‘Creativity’ is an endemic buzzword within any marketing department, the ‘Holy Grail’ attribute that enables original, engaging products and campaigns. But beyond the innate creativity of individuals, how do you inspire creativity within teams and organise this energy into an effective process?
There are certain principles that I believe help get the best out of teams and drive innovation. At Mondelez International, we recently went through this process for the launch of Chips Ahoy! The challenge was to launch a $1bn, 50-year-old global biscuit brand to a UK audience.
At Mondelez International we’re lucky enough to have the resources of the world’s number one biscuit manufacturer at our fingertips. Despite the size of the business, it’s important to keep focused on the goals. The key question we ask of ourselves to get the right balance is ‘what would you do if you owned this business?" This delivers a high pressure but pragmatic environment.
When it comes to thinking creatively, time constraints can be a hindrance but also a help as they keep the tempo up. For the UK launch of Chips Ahoy! we brought the new version of the biscuit from conception to shelves in just over six months, a speedy turnaround even for our industry. We made it work by breaking down deliverables into manageable chunks. This kept the urgency but avoided crippling the team with pressure.
Get your hands dirty
The start-up mentality also helps when planning each step of the journey. Spend a little time thinking through every function needed to get to the end product. Whether that’s getting back to the factory floor, walking in the footsteps of customers or trying to understand how to make your products yourself, get right down into the detail of the problem you’re trying to solve.
With Chips Ahoy!, the whole marketing team was engaged with cooking up a batch of biscuits themselves, and brought in the results to be tasted. It helped us understand what worked and why and encouraged us to think about exciting combinations.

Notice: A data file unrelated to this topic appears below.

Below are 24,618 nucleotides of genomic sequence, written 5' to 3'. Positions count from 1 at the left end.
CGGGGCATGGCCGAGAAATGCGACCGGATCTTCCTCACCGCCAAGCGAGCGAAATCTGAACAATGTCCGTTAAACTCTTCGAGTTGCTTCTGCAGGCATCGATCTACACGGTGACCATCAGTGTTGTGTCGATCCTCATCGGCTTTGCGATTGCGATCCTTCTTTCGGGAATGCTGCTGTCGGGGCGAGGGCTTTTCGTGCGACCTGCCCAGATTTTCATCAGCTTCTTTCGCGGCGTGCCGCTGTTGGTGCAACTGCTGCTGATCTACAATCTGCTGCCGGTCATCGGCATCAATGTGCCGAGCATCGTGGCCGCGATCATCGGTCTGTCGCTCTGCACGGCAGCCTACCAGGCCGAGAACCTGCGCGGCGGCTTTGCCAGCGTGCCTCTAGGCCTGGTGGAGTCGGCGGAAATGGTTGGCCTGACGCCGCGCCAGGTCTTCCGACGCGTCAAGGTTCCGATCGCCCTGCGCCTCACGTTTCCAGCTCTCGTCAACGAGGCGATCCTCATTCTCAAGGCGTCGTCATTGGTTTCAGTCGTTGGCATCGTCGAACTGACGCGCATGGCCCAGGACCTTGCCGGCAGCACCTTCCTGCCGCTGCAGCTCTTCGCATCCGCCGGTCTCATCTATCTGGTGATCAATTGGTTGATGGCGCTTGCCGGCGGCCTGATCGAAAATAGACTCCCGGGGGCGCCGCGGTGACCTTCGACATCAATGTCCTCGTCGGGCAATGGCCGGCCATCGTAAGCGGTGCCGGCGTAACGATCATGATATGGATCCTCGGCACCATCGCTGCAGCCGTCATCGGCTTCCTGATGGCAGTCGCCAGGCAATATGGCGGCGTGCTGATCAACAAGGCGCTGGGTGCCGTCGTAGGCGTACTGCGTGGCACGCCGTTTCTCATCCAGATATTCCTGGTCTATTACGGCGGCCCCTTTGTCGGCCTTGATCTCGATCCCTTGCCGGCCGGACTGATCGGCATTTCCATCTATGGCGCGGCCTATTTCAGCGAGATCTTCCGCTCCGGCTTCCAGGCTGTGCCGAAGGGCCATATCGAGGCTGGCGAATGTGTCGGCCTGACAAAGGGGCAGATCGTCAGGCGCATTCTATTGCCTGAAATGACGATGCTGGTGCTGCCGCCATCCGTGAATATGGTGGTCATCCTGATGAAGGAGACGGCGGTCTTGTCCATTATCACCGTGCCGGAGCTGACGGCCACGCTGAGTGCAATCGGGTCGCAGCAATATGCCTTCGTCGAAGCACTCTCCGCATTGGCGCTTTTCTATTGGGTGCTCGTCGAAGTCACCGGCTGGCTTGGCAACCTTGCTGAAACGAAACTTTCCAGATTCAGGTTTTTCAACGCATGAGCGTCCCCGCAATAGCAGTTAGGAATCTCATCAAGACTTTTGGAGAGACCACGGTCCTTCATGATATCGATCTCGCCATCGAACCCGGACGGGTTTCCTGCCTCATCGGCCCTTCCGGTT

Accept failure as a necessity on the way to success
Failing is fine, making the same mistake twice isn’t. That means you’re not learning from those mistakes. It’s vital to celebrate creative input whether the idea is a success or whether it fails. Excluding the rare light-bulb moment, most creative ideas are a result of trial and error, and without the error half we wouldn’t get to the right solution.
The baking experiment gave us a great starting point to talk about the flavours and textures we liked – and those we didn’t. It enabled us to be critical of ideas in a light-hearted way, detached from the world of the marketing team, instead as consumers and cooks!
Playful creativity comes from the strangest of places
Focus groups and market research are incredibly important when it comes to creating the right product or strategy. But you can also look for input in less obvious places. I trailed different biscuit flavours with my family over half term. We went to a sweet shop and I let them pick out whatever they wanted to put in the dough. A lot of innovation is to do with watching and noticing habits or preferences you didn’t see before.
Challenge sacred cows
Don’t be afraid to challenge the norm - sometimes this enables the greatest cut-through. Never forget that a marketing strategy may be working well, but that doesn’t mean it can’t work better. Our latest advert featuring the hijack of the Cadbury Gorilla wasn’t even pitched to us originally as was deemed ‘too controversial’. But we wanted to take that risk and start a conversation. And it worked.
Creativity can be vitally important in bridging the gap between a global strategy and a local reality. Our job as marketers is to add that local flavour. It’s like a bespoke suit compared to off the peg – tailoring has a huge impact.
The world’s number one biscuit, Oreo, has a distinct global brand presence. However our challenge was to bring that to life in the UK, applying the topspin that would make the brand fly with British audiences. To do this we partnered with The Only Way Is Essex and produced a 60 second YouTube ‘Lick Races’. We married the brand with the right talent at the right time, resulting in over ten million impressions.
Creativity is sometimes seen as a nebulous element of the innovation process. Yet it is possible to channel it in a highly productive, enjoyable way. Paring back challenges to the bare bones and playing around with solutions can help teams produce exciting and fresh responses to marketing briefs.